Sun Life

On April 18, 2013, Sun Life Assurance Company of Canada ("Sun Life") filed a complaint against the Company and several of its affiliates in the United States District Court for the Southern District of Florida, entitled Sun Life Assurance Company of Canada v. Imperial Holdings, Inc., et al. ("Sun Life Case"), asserting, among other things, that at least 28 life insurance policies issued by Sun Life and owned by the Company through certain of its subsidiary companies were invalid. The Sun Life complaint, as amended, asserted the following claims: (1) violations of the federal Racketeer Influenced and Corrupt Organizations ("RICO") Act, (2) conspiracy to violate the RICO Act, (3) common law fraud, (4) aiding and abetting fraud, (5) civil conspiracy to commit fraud, (6) tortious interference with contractual obligations, and (7) a declaration that the policies issued were void. Following the filing of a motion by the Company to dismiss the Sun Life Case, on December 9, 2014, counts (2), (4), (5), (6) and (7) of the Sun Life Case were dismissed with prejudice. The Company then filed a motion for summary judgment on the remaining counts. On February 4, 2015, the Court issued an order (the "Order") granting the Company’s motion for summary judgment on counts (1) and (3), resulting in the Company prevailing on all counts in the Sun Life Case.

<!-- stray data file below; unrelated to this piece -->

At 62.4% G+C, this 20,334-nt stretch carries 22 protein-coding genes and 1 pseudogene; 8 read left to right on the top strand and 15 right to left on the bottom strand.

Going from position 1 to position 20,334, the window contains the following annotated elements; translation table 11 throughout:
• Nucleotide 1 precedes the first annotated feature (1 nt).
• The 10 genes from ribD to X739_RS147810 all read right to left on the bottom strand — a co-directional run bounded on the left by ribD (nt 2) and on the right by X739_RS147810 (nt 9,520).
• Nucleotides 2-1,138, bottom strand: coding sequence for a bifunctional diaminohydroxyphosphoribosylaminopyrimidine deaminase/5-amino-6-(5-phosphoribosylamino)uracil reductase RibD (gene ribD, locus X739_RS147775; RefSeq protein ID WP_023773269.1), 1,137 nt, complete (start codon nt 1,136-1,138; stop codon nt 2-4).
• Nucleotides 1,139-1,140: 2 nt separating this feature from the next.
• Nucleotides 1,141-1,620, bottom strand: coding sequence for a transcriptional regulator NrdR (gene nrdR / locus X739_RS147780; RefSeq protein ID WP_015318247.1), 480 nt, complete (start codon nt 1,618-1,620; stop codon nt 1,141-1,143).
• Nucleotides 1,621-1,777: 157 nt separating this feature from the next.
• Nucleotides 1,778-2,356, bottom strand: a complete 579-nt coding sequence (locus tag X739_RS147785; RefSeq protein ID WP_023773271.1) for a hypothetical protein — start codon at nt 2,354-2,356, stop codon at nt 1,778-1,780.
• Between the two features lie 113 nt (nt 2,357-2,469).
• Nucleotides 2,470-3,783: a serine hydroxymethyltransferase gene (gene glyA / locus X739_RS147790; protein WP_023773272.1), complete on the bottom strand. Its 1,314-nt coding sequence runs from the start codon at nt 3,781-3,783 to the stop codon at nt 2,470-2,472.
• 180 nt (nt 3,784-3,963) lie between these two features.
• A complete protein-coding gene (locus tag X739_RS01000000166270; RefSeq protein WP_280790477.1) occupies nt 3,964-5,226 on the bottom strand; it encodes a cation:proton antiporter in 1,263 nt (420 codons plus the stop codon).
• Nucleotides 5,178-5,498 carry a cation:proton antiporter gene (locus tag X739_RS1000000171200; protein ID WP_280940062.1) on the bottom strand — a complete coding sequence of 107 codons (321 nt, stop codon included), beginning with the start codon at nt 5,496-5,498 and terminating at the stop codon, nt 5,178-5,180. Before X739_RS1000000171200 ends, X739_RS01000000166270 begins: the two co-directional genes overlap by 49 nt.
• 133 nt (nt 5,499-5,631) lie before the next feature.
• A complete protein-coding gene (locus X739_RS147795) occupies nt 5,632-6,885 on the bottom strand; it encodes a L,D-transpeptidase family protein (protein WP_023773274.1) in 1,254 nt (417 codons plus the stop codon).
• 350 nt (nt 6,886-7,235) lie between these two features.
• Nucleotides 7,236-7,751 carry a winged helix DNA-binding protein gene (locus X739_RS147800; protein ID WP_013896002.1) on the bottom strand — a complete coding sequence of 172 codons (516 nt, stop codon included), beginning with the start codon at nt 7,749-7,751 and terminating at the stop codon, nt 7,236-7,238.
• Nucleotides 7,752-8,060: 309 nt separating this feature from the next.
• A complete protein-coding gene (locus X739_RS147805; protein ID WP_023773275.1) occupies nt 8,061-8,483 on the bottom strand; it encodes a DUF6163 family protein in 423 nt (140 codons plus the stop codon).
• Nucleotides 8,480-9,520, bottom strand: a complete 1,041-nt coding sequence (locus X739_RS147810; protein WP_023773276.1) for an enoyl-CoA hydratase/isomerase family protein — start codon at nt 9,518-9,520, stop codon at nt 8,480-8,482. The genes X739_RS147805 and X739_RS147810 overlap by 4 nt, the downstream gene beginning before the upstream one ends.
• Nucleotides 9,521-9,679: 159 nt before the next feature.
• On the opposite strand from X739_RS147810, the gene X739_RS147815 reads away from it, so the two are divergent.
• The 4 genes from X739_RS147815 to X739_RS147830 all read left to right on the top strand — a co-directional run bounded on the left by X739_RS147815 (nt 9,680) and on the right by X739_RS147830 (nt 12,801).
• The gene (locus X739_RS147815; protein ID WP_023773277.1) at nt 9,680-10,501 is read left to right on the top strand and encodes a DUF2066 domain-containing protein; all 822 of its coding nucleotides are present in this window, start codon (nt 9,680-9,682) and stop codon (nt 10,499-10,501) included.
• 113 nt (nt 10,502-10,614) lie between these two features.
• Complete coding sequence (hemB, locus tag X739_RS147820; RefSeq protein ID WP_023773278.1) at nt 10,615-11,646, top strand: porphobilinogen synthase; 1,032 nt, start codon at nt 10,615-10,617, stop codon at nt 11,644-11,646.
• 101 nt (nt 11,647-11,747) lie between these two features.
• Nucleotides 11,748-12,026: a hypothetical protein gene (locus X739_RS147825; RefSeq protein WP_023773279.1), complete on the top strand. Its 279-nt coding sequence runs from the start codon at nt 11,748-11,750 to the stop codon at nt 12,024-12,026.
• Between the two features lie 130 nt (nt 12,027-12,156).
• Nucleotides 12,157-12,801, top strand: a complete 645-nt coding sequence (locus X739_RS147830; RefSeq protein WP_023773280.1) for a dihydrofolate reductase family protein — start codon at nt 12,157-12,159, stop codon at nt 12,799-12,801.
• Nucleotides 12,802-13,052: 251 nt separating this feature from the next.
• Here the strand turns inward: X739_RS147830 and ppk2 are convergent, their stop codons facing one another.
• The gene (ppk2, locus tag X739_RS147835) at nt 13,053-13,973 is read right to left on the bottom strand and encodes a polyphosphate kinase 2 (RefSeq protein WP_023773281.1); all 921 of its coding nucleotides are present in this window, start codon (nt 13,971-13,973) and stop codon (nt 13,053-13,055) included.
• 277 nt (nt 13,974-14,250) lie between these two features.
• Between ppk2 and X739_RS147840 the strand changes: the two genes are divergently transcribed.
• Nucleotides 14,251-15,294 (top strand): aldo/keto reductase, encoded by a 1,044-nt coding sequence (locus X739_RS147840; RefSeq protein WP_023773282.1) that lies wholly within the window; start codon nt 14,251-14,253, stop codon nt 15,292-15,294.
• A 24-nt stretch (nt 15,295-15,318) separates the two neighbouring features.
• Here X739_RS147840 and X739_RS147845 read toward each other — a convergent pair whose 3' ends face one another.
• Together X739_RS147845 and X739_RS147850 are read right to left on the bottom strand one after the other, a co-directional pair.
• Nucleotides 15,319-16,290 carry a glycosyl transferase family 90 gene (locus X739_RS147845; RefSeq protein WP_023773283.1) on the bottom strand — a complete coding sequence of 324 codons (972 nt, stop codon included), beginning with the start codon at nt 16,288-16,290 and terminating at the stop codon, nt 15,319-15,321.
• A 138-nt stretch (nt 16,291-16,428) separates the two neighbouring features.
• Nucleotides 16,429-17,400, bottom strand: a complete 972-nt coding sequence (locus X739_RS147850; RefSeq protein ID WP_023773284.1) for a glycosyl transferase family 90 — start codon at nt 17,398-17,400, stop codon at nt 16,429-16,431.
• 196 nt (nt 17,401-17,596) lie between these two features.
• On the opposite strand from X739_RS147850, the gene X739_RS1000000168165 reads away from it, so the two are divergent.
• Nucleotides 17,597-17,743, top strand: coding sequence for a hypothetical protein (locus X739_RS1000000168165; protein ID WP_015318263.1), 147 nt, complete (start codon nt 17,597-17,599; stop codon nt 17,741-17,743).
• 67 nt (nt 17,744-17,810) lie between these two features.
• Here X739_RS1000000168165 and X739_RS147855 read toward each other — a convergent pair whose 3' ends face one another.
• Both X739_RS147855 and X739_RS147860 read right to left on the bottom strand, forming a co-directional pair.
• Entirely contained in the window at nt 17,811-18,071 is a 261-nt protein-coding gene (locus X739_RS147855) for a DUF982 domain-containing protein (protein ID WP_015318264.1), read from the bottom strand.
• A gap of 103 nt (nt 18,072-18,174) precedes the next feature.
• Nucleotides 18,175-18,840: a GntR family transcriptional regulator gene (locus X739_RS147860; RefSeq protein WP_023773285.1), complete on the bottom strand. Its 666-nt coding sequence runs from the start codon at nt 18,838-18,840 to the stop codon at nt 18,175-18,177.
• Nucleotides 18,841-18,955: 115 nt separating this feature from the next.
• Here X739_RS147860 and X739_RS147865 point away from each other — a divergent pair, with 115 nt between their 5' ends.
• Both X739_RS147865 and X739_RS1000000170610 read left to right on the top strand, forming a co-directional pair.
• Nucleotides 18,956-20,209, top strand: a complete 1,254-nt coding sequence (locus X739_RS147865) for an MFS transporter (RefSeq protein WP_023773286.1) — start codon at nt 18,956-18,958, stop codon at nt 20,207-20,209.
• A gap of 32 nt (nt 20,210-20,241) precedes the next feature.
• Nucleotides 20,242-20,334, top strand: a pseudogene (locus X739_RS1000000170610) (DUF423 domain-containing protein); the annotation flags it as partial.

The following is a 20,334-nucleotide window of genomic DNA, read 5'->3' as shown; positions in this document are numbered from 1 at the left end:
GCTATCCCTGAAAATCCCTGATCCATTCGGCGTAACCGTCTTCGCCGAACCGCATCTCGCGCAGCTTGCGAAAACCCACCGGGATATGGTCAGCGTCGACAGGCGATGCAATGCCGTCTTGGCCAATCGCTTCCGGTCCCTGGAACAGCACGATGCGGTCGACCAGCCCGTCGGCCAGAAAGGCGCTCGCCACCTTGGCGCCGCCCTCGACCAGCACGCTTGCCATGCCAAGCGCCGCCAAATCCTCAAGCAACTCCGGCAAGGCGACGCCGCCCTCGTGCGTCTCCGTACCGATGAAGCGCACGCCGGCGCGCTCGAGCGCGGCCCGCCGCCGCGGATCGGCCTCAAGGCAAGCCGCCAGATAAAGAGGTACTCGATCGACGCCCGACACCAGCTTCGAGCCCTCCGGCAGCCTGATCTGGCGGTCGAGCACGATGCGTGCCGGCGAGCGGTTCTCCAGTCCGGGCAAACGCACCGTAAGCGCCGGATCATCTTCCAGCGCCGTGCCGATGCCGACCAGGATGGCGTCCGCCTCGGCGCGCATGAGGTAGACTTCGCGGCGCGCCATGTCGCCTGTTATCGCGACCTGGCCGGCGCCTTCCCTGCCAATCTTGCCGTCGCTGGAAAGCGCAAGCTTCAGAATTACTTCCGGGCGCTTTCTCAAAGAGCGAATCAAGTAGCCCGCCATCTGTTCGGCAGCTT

On July 29, 2013, the Company filed a separate complaint against Sun Life in United States District Court for the Southern District of Florida, entitled Imperial Premium Finance, LLC v. Sun Life Assurance Company of Canada ("Imperial Case"), which was subsequently consolidated with the Sun Life Case. The Imperial complaint asserts claims against Sun Life for breach of contract, breach of the covenant of good faith and fair dealing, and fraud, and seeks a judgment declaring that Sun Life is obligated to comply with the promises made by it in certain insurance policies. The complaint also seeks compensatory damages of no less than $30.0 million in addition to an award of punitive damages. On August 23, 2013, Sun Life moved to dismiss the complaint, which was denied by the Court as part of the Order. On February 26, 2015, Sun Life filed a Notice of Appeal from the Order to the United States Court of Appeals for the Eleventh Circuit, which had denied Sun Life’s motion to dismiss. On December 17, 2015, after the matter was fully briefed, the Circuit Court issued an order granting the Company’s motion to dismiss and sent the case back to the District Court. The District Court lifted the stay and ordered Sun Life to file its Answer to the Imperial Case by January 22, 2016. On February 3, 2016, the District Court set a trial date of the Imperial Case for October 31, 2016.